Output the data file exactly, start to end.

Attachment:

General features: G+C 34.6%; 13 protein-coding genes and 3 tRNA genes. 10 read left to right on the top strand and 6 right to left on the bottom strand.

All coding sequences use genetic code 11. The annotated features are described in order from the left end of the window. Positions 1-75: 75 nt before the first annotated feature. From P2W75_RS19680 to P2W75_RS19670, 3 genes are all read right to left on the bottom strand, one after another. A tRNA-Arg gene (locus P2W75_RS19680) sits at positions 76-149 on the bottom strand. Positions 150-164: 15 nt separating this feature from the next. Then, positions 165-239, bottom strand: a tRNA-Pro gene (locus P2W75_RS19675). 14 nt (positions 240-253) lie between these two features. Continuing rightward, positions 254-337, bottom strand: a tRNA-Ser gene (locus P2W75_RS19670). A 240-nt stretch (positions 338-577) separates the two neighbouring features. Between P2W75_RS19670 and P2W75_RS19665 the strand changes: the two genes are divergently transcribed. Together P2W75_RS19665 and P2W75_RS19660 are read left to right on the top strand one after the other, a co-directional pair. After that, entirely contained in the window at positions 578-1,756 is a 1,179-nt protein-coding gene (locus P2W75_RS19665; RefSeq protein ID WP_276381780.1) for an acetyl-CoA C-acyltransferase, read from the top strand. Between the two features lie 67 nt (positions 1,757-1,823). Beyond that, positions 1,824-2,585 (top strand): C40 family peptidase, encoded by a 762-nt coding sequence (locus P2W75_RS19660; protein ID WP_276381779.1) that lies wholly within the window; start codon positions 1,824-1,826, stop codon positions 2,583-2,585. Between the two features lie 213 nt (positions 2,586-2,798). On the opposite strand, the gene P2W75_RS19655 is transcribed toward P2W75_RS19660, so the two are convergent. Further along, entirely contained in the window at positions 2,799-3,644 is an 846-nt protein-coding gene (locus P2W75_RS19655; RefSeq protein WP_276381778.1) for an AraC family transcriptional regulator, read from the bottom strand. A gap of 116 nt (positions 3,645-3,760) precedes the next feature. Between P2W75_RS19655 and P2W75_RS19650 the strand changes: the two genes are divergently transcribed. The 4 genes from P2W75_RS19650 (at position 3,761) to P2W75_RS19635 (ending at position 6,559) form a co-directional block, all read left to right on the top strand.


General features: G+C 34.6%; 13 protein-coding genes and 3 tRNA genes. 10 read left to right on the top strand and 6 right to left on the bottom strand.

All coding sequences use genetic code 11. The annotated features are described in order from the left end of the window. Positions 1-75: 75 nt before the first annotated feature. From P2W75_RS19680 to P2W75_RS19670, 3 genes are all read right to left on the bottom strand, one after another. A tRNA-Arg gene (locus P2W75_RS19680) sits at positions 76-149 on the bottom strand. Positions 150-164: 15 nt separating this feature from the next. Then, positions 165-239, bottom strand: a tRNA-Pro gene (locus P2W75_RS19675). 14 nt (positions 240-253) lie between these two features. Continuing rightward, positions 254-337, bottom strand: a tRNA-Ser gene (locus P2W75_RS19670). A 240-nt stretch (positions 338-577) separates the two neighbouring features. Between P2W75_RS19670 and P2W75_RS19665 the strand changes: the two genes are divergently transcribed. Together P2W75_RS19665 and P2W75_RS19660 are read left to right on the top strand one after the other, a co-directional pair. After that, entirely contained in the window at positions 578-1,756 is a 1,179-nt protein-coding gene (locus P2W75_RS19665; RefSeq protein ID WP_276381780.1) for an acetyl-CoA C-acyltransferase, read from the top strand. Between the two features lie 67 nt (positions 1,757-1,823). Beyond that, positions 1,824-2,585 (top strand): C40 family peptidase, encoded by a 762-nt coding sequence (locus P2W75_RS19660; protein ID WP_276381779.1) that lies wholly within the window; start codon positions 1,824-1,826, stop codon positions 2,583-2,585. Between the two features lie 213 nt (positions 2,586-2,798). On the opposite strand, the gene P2W75_RS19655 is transcribed toward P2W75_RS19660, so the two are convergent. Further along, entirely contained in the window at positions 2,799-3,644 is an 846-nt protein-coding gene (locus P2W75_RS19655; RefSeq protein WP_276381778.1) for an AraC family transcriptional regulator, read from the bottom strand. A gap of 116 nt (positions 3,645-3,760) precedes the next feature. Between P2W75_RS19655 and P2W75_RS19650 the strand changes: the two genes are divergently transcribed. The 4 genes from P2W75_RS19650 (at position 3,761) to P2W75_RS19635 (ending at position 6,559) form a co-directional block, all read left to right on the top strand.